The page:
Friday, November 16, 2012
Whether your web app involves scrolling down a long list of news headlines or a game with flying birds and crumbling structures, you want your web app to look as smooth as native apps. It used to be tricky to chase down the cause of animation jitter and lag in user actions with Chrome Developer Tools. This is why we’ve added the Frame Mode to our Timeline panel to help you pinpoint offending long frames and understand what’s causing them to run slowly.
So, what’s a frame? A frame includes all the tasks that the browser needs to perform in order to update the screen upon a user action or a tick of the animation timer. A complex, but not uncommon, sequence might be:
- update CSS animations
- recalculate styles and lay out the elements in the DOM
- re-paint the updated layers of the page
- compose them and present to the user
To see how using Timeline can help you, run your favorite browser-based game, then open Developer Tools and record the Timeline while the game is running some animation. The Timeline Frame mode will now show you colored bars, each representing a frame. The colors correspond to different types of timeline events:
- network activity and HTML parsing (blue)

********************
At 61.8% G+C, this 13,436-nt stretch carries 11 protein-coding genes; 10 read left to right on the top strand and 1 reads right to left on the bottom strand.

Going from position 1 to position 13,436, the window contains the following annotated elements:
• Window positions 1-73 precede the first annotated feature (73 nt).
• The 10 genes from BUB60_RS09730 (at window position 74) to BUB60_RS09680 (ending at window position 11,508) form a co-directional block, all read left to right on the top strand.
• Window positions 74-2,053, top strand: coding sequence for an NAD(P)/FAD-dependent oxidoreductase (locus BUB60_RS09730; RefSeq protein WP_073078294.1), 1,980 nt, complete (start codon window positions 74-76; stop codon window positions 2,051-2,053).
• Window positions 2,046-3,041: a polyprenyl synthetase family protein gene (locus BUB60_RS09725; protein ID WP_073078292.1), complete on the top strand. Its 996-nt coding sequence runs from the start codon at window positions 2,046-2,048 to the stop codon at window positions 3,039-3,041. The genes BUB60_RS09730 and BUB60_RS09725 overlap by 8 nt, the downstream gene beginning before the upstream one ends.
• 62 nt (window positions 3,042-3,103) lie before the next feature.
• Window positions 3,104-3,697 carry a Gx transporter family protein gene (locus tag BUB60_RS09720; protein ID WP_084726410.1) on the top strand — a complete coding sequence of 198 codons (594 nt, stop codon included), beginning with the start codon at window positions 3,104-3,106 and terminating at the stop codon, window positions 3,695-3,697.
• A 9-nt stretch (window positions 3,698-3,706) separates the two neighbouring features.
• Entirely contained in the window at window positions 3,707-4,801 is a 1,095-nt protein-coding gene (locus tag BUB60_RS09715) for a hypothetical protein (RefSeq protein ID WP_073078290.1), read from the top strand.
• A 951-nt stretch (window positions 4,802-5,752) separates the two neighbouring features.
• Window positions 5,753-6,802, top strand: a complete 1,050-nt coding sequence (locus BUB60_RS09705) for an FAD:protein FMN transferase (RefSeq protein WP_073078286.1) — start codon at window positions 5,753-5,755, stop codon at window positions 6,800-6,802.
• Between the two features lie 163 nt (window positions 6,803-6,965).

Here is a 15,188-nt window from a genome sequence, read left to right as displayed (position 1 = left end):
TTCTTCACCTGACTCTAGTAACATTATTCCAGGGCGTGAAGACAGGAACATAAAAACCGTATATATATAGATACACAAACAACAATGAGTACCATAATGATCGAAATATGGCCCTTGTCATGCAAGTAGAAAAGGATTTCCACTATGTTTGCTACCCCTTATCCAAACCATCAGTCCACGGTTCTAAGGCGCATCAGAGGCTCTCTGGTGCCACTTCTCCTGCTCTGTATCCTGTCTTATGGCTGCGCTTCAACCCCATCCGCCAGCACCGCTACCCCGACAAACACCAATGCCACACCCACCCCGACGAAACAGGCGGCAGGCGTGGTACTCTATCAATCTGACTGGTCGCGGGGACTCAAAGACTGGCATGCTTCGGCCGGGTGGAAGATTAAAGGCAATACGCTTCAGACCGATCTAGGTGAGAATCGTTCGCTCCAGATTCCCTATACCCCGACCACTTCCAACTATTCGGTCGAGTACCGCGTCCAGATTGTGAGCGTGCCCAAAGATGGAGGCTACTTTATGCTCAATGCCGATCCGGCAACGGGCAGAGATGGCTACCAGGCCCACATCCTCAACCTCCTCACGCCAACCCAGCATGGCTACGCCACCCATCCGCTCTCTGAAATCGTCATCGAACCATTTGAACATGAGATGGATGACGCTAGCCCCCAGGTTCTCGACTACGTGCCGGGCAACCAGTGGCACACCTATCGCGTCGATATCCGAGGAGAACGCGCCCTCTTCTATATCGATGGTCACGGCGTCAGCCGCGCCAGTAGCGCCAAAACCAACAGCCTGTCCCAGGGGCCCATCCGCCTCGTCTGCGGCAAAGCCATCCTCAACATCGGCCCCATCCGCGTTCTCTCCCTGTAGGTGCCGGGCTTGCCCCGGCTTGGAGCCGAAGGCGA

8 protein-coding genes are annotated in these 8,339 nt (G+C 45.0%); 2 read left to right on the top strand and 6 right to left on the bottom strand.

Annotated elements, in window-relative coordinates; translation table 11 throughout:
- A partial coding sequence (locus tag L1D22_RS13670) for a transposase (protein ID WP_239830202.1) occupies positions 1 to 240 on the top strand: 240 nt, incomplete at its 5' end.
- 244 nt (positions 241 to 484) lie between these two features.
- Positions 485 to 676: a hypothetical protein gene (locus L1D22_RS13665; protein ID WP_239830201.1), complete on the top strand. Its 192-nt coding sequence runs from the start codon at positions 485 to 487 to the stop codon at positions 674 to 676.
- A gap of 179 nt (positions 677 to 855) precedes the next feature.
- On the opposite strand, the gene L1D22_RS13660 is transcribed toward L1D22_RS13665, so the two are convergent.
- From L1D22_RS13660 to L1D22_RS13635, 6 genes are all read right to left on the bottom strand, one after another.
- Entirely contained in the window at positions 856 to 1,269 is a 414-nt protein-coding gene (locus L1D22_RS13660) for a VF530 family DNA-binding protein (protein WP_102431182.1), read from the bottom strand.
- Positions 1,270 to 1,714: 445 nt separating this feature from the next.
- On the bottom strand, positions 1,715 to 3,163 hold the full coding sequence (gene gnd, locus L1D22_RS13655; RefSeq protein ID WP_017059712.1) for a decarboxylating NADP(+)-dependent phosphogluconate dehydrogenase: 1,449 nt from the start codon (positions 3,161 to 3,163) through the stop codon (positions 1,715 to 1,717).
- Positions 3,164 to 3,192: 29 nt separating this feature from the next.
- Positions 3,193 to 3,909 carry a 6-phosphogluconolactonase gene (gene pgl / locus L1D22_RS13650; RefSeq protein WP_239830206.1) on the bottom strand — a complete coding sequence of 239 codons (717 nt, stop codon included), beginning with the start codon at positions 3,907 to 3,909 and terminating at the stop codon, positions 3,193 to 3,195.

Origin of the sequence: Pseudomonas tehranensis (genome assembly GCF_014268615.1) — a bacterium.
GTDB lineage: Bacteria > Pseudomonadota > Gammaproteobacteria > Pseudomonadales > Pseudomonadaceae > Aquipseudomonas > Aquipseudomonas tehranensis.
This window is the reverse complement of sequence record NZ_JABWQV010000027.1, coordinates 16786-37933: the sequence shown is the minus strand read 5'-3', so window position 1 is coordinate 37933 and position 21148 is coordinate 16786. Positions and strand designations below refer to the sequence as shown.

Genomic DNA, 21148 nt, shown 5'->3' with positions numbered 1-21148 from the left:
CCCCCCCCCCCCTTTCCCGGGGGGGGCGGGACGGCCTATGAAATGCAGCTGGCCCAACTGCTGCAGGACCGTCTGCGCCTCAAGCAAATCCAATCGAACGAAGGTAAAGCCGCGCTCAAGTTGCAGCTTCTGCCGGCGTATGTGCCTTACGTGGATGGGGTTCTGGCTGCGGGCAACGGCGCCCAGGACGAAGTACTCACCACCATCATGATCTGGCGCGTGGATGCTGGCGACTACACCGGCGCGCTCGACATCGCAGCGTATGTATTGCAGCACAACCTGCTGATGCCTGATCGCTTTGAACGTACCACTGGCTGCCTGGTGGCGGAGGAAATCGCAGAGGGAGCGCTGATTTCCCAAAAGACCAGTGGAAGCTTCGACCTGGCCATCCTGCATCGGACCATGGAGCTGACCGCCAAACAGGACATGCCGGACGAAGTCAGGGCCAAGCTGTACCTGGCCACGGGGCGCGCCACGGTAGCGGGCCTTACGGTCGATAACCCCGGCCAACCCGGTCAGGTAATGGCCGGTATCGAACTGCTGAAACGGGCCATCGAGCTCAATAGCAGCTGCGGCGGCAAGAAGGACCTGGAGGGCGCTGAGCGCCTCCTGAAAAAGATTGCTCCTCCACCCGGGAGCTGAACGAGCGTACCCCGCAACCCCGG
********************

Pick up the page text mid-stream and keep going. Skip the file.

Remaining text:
- performing style recalculation and layout (violet)
- painting and compositing (green)
Even if your web app doesn’t have animation in it, the notion of a frame is still useful because the browser performs a repeated sequence of actions while processing input events such as keypress, mouse actions, scrolling etc. Leaving enough time to process such events inside a frame makes your app more responsive and interactive, resulting in a better overall experience for users.
Finally, don’t forget that the best practice for dealing with animations is to use the requestAnimationFrame API, which guarantees that Chromium will call back your animation code in sync with the display refresh.
You can learn more about optimizing rendering performance of a page in Tom Wiltzius’ article on html5rocks.com. Follow Google Chrome Developers on Google+ or @ChromiumDev on Twitter for more news on Chrome Developer Tools.